Essay on Japanese American Internment: The Economic Consequences

1092 Words 5 Pages
United States President Franklin D. Roosevelt once proclaimed that the Pearl Harbor bombings that took place on December 7th, 1941 is, “ a date which will live in infamy.” The events that unfolded that fateful morning not only resulted in a U.S declaration of war against Japan the next day (subsequently promoted Germany/Italy to declare war against U.S three days later), but also proved to be a traumatic landmark event in the history of Japanese Americans. The aftermath of the Pearl Harbor bombings prompted Franklin D. Roosevelt to authorize Executive Order 9066 on February 19th, 1942, which consequently cleared they way for Japanese American internment. In Hawaii, where Japanese Americans made up one-third of the population, only 1200 to …show more content…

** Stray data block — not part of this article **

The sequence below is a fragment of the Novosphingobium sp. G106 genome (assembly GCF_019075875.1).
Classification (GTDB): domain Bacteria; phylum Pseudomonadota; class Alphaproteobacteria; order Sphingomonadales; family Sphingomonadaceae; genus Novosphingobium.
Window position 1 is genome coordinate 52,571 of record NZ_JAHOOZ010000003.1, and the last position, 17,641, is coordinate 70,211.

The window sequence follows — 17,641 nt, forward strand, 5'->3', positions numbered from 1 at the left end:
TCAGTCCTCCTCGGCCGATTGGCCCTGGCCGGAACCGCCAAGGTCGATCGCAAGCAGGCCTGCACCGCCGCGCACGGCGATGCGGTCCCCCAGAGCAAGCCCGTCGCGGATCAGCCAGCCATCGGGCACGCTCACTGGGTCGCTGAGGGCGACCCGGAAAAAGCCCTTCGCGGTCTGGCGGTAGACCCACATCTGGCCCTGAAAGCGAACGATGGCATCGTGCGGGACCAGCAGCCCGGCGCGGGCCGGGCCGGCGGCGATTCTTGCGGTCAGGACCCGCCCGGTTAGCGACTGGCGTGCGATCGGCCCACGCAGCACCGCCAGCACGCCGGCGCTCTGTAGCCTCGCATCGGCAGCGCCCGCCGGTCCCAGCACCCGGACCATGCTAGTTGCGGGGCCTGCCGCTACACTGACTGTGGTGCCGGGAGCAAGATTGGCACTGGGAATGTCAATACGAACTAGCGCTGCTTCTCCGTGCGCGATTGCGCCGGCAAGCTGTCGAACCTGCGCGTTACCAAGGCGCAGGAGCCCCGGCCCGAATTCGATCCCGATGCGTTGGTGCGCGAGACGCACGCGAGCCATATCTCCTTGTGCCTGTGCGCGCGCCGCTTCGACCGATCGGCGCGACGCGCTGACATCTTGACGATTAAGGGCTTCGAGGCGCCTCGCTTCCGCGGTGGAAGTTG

The internees had no idea how long they were going to be kept there and were also expected/encouraged to work. There, “ was a fixed wage scale in the camps of $12/month for unskilled labor, $16/month for skilled labor, and $19/month for professional employees...in addition, the camps offered few good jobs…and wages paid in camp were substantially below the market wage.” Poor wages as well as internees being underutilized led to the loss/deterioration of skill sets. Internees also had little motivation to work hard for a system that had such little faith/trust in them. There was a, “loss of advantageous job matches…the internment could have separated workers from jobs for which they were especially suited, such as jobs for which they had developed much firm-specific human capital or jobs that they had obtained after a costs research search process. This probably would have applied more for older internees who may have owned a business or farm before internment, and was never recovered as a result. It may have also applied to young internees who were just starting their career, which they ultimately had to relinquish due to internment. The work experience gained in camps was a poor substitute for work experience gained in the civilian labor market, which in turn set them back as they tried to reenter the labor market. Though the same processes that had hurt internee’s earnings potential might have also be benefited them as well.

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